When The Bottom Falls Out of the Food Web

Single blister beetle hanging out, ready to make whoopie.

Most people might think it’s a good thing–that there are demonstrably and significantly fewer insects than there were three decades ago.

But consider that these morels are critical links between the primary producers (grasses and other greenery that turns sun into food) and the chain of upper-tier eaters that depend on insect biomass to keep their own bodies warm and populations from crashing.

Scientists have long suspected that insects are in dramatic decline, but new evidence confirms this.

Research at more than 60 protected areas in Germany suggests flying insects have declined by more than 75% over almost 30 years.
And the causes are unknown.

“This confirms what everybody’s been having as a gut feeling – the windscreen phenomenon where you squash fewer bugs as the decades go by,” said Caspar Hallmann of Radboud University in The Netherlands.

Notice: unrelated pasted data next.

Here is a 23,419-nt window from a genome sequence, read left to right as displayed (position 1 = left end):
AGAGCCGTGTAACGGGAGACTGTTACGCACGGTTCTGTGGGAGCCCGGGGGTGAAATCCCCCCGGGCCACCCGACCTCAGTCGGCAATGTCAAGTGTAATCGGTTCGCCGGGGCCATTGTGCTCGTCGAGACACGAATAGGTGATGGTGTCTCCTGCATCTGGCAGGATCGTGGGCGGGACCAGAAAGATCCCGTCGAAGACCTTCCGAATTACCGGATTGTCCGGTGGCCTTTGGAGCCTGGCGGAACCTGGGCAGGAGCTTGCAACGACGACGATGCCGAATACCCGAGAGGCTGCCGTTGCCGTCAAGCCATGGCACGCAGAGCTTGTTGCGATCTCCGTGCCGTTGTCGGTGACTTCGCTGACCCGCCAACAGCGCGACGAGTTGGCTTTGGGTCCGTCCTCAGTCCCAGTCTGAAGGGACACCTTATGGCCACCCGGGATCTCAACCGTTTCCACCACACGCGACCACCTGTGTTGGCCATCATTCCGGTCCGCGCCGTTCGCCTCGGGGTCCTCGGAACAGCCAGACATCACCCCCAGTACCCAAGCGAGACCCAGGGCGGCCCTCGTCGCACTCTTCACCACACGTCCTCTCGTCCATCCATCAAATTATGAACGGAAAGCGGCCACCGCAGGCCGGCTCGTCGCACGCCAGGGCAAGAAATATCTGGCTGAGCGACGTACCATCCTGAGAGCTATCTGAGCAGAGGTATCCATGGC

“This is the first study that looked into the total biomass of flying insects and it confirms our worries.”

I always monitor the goldenrod of September as a kind of biological clock telling me where we are on the celestial rotatation towards autumn. In particular, there is a tan blister beetle that uses this plant as a “hooking up” spot, to meet, greet, eat and procreate.

There are usually numerous pairs on every plant around the edge of the garden. This year, there were four pairs–total. I could go on with similar stories about other insects gone missing.

Turns out our canary in the cage might be an insect after all.